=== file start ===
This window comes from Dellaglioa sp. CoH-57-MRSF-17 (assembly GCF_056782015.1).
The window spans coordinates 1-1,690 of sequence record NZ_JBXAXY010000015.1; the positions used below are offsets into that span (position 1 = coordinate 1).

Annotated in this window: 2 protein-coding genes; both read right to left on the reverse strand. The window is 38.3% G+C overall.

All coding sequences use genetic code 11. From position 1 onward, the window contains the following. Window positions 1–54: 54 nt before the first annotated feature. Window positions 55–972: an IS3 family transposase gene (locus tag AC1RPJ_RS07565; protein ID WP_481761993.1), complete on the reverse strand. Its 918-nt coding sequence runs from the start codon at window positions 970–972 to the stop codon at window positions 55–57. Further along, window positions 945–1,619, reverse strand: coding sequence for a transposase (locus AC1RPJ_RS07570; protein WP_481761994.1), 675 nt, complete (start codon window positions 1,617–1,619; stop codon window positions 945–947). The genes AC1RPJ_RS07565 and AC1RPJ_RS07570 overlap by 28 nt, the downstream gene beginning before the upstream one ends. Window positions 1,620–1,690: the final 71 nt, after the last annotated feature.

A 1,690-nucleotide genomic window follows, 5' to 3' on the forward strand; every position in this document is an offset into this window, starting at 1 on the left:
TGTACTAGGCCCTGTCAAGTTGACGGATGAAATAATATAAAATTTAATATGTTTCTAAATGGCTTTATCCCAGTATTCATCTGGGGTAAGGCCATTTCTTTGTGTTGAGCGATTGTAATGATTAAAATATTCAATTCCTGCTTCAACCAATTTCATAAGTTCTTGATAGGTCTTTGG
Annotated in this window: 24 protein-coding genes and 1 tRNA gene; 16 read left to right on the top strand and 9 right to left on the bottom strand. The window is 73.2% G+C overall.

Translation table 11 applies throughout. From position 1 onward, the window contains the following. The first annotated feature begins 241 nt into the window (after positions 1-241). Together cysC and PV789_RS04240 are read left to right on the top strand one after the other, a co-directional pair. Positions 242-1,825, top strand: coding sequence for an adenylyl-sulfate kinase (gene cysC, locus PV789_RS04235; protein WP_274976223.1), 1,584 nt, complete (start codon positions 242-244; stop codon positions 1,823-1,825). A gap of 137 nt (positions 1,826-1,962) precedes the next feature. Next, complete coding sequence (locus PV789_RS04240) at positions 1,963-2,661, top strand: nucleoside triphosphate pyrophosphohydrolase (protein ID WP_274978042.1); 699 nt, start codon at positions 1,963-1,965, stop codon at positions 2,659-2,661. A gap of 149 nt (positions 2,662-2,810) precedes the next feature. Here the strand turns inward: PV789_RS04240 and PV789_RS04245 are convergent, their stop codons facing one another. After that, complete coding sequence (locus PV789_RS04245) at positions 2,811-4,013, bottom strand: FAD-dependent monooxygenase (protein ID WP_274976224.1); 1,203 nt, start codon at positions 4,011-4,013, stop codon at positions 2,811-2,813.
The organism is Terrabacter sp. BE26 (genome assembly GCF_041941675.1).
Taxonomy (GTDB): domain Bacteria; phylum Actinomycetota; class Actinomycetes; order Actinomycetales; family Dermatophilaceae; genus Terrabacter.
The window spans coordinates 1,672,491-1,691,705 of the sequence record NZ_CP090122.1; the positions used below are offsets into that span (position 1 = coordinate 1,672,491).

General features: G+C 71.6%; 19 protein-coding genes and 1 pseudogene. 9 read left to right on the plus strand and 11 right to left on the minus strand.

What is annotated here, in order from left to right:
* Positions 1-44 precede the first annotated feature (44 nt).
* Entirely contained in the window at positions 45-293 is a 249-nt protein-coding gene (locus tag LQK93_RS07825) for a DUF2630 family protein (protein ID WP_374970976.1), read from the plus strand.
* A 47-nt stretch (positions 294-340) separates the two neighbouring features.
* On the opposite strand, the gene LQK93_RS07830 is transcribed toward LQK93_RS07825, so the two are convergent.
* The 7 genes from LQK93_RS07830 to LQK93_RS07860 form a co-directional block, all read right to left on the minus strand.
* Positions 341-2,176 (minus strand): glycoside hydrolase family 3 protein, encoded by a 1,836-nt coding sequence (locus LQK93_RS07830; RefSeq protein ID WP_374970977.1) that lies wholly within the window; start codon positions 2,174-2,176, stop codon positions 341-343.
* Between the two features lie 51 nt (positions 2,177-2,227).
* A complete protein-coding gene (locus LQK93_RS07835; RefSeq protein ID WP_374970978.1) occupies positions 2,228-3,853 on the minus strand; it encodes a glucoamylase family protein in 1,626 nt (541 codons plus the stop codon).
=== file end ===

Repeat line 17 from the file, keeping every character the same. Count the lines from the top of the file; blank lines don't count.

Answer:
* On the opposite strand, the gene LQK93_RS07830 is transcribed toward LQK93_RS07825, so the two are convergent.